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Bid to stop PCC's deputy, Barrie Sheldon, getting pension
THE leader of Worcestershire County Council has started a legal probe over whether the region’s new deputy police and crime commissioner is entitled to a pension.
Councillor Adrian Hardman said he believes it is “wrong” that Barrie Sheldon should be able to draw a taxpayer-funded pension.
The move entitles Mr Sheldon to a £50,000 salary and a pension.
Yesterday, he accepted the job, but his office said he is undecided over whether or not to take the perk.
Coun Hardman acts an adviser to the £1 billion Worcestershire County Council pension fund, which manages pensions of public sector workers.
That includes police administration staff, meaning it would take on Mr Sheldon’s pension if he accepts it.
Coun Hardman said: “I don’t think he should be able to offer him a place on the local government pension scheme. I am checking out the legal position to see if I can stop that going ahead. It remains my view that this is wrong.”
Mr Longmore faced more criticism yesterday from leading figures in Worcestershire.
It has also emerged that the police and crime panel (PCP) a watchdog-style body which recommended he scrap the appointment, offered Mr Longmore the chance to employ Mr Sheldon for an initial 12-month period, followed by a review, but even that was rejected.
Robin Walker, Worcester’s MP, said: “This is not an issue only politicians are concerned with, it’s an issue of widespread public concern.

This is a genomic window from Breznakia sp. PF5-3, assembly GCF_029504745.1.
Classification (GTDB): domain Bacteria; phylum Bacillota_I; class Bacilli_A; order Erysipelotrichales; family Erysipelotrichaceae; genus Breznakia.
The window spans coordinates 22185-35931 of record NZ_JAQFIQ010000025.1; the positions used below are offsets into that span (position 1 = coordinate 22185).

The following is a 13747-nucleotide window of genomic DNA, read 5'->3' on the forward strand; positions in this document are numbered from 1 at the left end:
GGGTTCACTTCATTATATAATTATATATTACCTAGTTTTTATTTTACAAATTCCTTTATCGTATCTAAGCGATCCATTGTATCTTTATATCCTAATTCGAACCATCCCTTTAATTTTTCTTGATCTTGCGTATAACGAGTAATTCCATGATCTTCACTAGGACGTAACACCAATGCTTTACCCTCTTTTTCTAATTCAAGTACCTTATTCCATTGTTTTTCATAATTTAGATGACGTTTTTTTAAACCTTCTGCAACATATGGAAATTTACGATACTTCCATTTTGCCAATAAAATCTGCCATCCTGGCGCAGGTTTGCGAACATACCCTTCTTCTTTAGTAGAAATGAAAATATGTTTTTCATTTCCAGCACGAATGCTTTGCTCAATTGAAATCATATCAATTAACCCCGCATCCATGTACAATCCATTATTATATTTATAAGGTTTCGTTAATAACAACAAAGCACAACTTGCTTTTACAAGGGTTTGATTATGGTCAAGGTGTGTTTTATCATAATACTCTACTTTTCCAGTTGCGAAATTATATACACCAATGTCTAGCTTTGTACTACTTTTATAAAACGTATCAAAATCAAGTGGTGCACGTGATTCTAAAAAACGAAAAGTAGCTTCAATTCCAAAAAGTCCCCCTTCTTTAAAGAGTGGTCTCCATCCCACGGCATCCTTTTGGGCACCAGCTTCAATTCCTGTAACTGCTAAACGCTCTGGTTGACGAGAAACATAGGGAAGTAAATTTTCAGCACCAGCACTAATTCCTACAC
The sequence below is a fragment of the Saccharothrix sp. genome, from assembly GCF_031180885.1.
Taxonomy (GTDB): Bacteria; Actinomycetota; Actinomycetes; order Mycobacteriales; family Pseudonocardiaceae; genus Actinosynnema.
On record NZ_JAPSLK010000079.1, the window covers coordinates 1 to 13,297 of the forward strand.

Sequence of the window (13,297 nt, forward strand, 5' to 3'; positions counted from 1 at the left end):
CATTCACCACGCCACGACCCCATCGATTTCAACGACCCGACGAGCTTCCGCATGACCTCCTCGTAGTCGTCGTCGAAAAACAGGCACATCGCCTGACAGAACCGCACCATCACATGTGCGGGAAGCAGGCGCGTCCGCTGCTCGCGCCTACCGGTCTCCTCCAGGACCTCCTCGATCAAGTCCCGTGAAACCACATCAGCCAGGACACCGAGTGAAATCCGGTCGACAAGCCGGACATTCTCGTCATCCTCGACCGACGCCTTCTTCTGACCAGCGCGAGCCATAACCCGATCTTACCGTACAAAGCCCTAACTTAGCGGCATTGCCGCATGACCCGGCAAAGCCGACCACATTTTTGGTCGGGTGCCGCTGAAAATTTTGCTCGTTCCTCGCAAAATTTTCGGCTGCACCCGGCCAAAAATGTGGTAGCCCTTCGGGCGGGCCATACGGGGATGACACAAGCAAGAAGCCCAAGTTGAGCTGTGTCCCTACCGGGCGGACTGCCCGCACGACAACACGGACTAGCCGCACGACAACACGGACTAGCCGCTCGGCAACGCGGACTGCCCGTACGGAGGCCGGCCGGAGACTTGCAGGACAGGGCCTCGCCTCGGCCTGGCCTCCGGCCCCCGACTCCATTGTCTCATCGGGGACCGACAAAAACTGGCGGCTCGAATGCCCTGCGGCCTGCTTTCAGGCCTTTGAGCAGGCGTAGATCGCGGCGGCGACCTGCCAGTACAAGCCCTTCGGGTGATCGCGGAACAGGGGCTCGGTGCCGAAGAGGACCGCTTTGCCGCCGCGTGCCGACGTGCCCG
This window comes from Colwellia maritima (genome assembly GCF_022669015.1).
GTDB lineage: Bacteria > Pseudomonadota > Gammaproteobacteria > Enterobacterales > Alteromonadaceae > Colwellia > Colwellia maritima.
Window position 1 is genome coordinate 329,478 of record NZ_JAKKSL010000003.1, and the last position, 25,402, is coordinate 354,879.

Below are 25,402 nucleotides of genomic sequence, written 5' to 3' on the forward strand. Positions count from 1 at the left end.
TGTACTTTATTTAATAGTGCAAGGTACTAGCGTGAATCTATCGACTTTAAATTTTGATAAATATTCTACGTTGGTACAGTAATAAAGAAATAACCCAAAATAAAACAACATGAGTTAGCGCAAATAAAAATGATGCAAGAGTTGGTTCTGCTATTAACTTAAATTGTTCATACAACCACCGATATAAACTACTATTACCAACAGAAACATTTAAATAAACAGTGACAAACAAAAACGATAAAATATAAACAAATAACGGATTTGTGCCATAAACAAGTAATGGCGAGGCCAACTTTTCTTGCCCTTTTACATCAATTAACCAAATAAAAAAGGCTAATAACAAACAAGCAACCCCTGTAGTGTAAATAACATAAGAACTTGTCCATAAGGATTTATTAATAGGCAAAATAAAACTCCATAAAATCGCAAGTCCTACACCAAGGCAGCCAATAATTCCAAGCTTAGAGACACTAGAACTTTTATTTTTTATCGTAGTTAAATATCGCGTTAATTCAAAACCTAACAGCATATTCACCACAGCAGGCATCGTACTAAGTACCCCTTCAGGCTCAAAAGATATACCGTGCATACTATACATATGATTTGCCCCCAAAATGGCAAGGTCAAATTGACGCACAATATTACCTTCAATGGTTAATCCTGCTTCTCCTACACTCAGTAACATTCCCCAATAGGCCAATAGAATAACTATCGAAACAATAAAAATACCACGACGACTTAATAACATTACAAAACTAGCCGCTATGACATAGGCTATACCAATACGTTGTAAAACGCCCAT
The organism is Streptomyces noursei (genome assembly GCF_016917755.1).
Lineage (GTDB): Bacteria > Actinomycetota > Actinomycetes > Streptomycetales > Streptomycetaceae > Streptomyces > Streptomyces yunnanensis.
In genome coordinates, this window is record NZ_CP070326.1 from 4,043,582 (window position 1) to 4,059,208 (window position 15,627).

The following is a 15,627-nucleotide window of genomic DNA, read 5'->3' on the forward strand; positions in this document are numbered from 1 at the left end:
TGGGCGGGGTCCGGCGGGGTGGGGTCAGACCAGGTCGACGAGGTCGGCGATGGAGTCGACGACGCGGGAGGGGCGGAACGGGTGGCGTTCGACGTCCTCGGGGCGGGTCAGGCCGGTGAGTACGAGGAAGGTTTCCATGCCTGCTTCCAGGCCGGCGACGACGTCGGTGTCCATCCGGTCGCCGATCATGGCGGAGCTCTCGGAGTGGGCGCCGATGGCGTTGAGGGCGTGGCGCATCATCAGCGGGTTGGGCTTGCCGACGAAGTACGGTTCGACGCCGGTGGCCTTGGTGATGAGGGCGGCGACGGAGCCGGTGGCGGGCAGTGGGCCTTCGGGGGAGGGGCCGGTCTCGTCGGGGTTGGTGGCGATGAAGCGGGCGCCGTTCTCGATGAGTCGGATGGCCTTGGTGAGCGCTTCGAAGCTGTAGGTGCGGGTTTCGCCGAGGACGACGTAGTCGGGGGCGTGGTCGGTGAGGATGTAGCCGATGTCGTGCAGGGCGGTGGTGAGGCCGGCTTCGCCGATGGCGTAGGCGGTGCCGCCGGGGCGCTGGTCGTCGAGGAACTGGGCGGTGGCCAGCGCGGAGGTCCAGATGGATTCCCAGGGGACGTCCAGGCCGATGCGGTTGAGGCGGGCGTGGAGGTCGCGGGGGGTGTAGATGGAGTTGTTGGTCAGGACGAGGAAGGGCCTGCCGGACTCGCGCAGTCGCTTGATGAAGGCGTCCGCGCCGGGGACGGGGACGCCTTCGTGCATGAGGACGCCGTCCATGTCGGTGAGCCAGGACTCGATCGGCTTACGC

“When you are elected to a position it is important you listen to the public and respond to them.”
Coun John Campion, a PCP member, said: “When he was going for election he was meant to be a ‘man of the people’, and he said he would listen to public opinion, but this is not listening.
“It sets an interesting precedent for all PCCs.
“Our duty is getting the best deal for the electorate.
“I don’t believe giving £50,000 a year to his campaign manager is the best deal.”
The duo are former colleagues at Staffordshire Police, where Mr Sheldon, aged 57, retired from in 2004 after reaching the rank of detective inspector.
The PCP recommended he scrap the appointment on the grounds it is not “open and transparent”, and that the deputy’s role is unclear.
In an interview with local radio yesterday, Mr Longmore said his old police colleague was “the best man for the job”, claiming only a “small minority” of people were against it.
“He’s got everything that I see is needed for a deputy commissioner,” he said.
He also said political parties are conspiring against him because he defeated them last month.